"I have a dress that I haven't worn because it was for our date night that we never got to go on," Braniger said.
Farrell spoke to Ross across the dinner table at McKean's place. "Thanks for taking care of the both of you," she said. "I'm glad you guys are here."
What friends are for
Farrell and McKean, who have been friends for more than 20 years, attended the Route 91 festival for the third time this year. At Farrell's urging, Holman joined them for the first time. At the dinner party in December, she teased Farrell about showing her a good time. The comment seemed to touch a nerve.
Farrell said she has no regrets about getting out of the venue as quickly as she could, but she feels guilty about influencing her friends to come to the concert at all.
"I kept pushing them. 'You got to go. You got to come. I need you there,' " Farrell recalled, emotion welling as she spoke. "I'm just glad you're OK," she said to her friends.
McKean, 51, owner of a residential contracting business with her husband, said she didn't need any arm-twisting to attend and leaned into Farrell for a hug. Holman said she carried guilt of her own, for reaching a safe place before her friends did that night, after the three split up in the chaos.
Once the shooting began, Farrell headed toward an exit along Las Vegas Boulevard with her 22-year-old son, Joey, who was also at the concert. A portion of fence was knocked over, allowing them to pass. Holman raced to a bar area at the center of the venue, thinking she'd take cover by the tables. Many others had beat her to the spot, but she squeezed in.
"I could hear the bullets hit the metal above my head. And at that thought, (I) was just like, 'Am I going to feel it when I get shot?' " Holman asked.
McKean made her way to an exit on the east side and lost her flip-flops on the way, leaving them behind for fear of slowing down. On the street, she jumped in the back of a pickup while it was in motion and kept a low profile as it traveled. It had a cab full of fleeing concertgoers.
After the truck traveled a few blocks north, she jumped out and continued running barefoot, eventually making her way inside a golf driving range. Inside, she discovered a bizarre sight: people acting normally. News of what was happening must not have reached many of them yet, she later realized. Thinking back on it, she must have looked crazed, standing there barefoot and frightened, with blood running from her cut knee to her foot. She has no memory of how the cut occurred.
Eventually, McKean reunited with Farrell and her son, who had been searching for her. The group returned to the Tropicana, the hotel where they were staying. There rumors swirled, first that a shooter was inside her hotel, then that he was outside it. As it was for Ross and Braniger, the threat seemed to be everywhere at once.
Seated on a flight the next day, McKean and Farrell saw a man who seemed to struggle to keep his composure before the plane left Las Vegas. Nearby, a woman watched a video of the incident on a device. The recorded sound of gunfire could be heard.
Another passenger barked.
"Turn that off right now," he said at the start of a very long trip home for the two Alaska friends.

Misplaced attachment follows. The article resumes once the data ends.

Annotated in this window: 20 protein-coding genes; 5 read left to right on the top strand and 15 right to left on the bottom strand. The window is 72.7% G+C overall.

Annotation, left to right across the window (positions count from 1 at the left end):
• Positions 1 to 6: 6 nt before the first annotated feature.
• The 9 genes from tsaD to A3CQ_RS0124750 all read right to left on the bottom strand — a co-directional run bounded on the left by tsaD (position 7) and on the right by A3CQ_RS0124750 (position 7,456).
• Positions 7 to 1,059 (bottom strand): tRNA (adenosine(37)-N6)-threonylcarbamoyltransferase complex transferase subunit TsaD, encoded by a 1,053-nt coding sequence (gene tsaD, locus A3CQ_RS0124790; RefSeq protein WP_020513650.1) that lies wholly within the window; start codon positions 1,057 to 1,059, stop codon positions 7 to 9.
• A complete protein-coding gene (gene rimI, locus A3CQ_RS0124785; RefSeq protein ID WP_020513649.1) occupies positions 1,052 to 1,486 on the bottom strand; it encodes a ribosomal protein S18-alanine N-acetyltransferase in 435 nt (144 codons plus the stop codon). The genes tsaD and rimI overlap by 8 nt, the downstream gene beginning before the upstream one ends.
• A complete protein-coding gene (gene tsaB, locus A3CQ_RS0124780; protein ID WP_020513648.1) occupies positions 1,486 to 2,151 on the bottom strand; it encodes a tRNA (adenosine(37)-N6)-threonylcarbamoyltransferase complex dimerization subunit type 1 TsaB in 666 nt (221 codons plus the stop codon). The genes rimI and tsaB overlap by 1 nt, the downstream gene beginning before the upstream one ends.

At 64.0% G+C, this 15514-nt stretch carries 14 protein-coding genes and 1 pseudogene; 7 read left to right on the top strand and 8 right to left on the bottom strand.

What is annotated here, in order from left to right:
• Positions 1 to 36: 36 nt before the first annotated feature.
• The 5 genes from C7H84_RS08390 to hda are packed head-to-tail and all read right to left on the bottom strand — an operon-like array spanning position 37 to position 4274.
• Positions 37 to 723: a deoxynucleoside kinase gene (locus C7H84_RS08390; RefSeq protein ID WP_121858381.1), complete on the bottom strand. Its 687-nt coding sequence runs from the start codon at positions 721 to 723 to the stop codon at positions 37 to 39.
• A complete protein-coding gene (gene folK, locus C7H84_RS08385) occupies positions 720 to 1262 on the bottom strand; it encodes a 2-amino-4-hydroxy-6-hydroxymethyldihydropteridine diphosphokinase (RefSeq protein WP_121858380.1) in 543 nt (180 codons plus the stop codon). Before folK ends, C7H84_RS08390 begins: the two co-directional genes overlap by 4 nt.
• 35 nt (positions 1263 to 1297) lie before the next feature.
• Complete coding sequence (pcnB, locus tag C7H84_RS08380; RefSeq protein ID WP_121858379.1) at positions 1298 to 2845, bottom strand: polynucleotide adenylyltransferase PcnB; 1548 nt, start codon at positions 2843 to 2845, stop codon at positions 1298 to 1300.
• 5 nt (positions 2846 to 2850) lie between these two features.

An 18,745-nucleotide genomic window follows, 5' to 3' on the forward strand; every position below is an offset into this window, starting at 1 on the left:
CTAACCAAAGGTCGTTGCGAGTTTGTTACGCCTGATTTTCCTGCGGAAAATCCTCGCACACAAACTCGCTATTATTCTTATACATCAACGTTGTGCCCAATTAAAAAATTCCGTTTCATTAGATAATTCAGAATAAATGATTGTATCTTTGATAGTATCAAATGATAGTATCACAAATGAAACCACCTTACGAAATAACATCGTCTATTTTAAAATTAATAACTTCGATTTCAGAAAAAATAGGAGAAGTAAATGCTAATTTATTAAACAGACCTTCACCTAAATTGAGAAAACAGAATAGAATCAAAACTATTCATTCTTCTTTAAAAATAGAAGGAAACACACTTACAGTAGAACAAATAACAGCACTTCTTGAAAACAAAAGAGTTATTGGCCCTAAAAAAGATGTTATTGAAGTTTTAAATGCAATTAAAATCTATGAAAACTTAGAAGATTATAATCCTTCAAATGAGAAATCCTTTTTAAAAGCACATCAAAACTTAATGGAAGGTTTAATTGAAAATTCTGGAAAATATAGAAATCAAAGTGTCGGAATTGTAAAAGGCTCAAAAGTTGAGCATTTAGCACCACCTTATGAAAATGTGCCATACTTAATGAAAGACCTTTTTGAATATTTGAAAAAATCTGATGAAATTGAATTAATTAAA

A new normal
As the night wore on at the start of December, two months to the day since the shooting, the conversation drifted away from the painful recollections. Farrell picked up a scalp massaging device and the group howled at the reaction to the tingle it sent down Ross' spine. They joked about their own absent-mindedness and the small, daily-life tasks they've completed.
It was the third time the group has gotten together. The first was when McKean invited them over to watch an hourlong news program about the shooting a few weeks after it happened. On Thanksgiving, some Alaska survivors and their family members gathered for a "friendsgiving" at the Northway Mall.
McKean said she had been feeling angry at how many little things she had changed in her life as a result of the experience — leaving room between vehicles in case she needed to escape the area quickly when she stopped in traffic, and checking and rechecking the locks on her vehicle, for instance.
"You know what? I'm going to strive to get my normal back," she told herself a couple weeks ago. Recently she felt empowered when, at a restaurant with her husband, she allowed herself to sit with her back to the door.
The group talked about charm bracelets Farrell made from the concert wristbands attendees wore. Ross and McKean said they planned to get tattoos that memorialized the experience. Some examples they've seen online incorporate the festival's Route 91 logo. Others reference Psalm 91 from the Bible, which now holds a special significance for many survivors.
"He shall cover you with his feathers, and under his wing you shall take refuge," Braniger read. McKean continued. "A thousand may fall at your side, ten thousand at your right hand. It shall not come near you."
As comfortable as they seemed in one another's company, several described a different vibe with friends and family who weren't in Las Vegas, well-meaning people who don't always seem to pay attention, or cut them off when they discuss the impact of that night.
"Why do you even ask me if you're not going to hear me," McKean recalled thinking once.
Braniger finds people sometimes want to change the subject quickly. That makes her feel minimized, she said, like it's a cue to let her know she's not welcome to talk about it anymore. Holman can relate.
"I've had people say, 'I miss the old Chrissy.' And I'm like, 'You think you do?' " Holman said.
As someone reheated enchiladas that had gone cold after hours of talking, the group talked about getting together again. McKean hopes they'll meet once a month.
"We love each other," Farrell said in a sing-song voice. "It's gross, really," Braniger teased.
Holman said she sometimes feels like she's moving through life as a cartoon character above whom a dark cloud follows with rain only for her. This group helps push the clouds away, if only for a bit. These are the people in her life who need no backstory nor additional details to understand how she feels.
"I love that we have this," Holman said, looking at the people who surrounded her before they left into the darkness of a December night. "But I hate how we got it."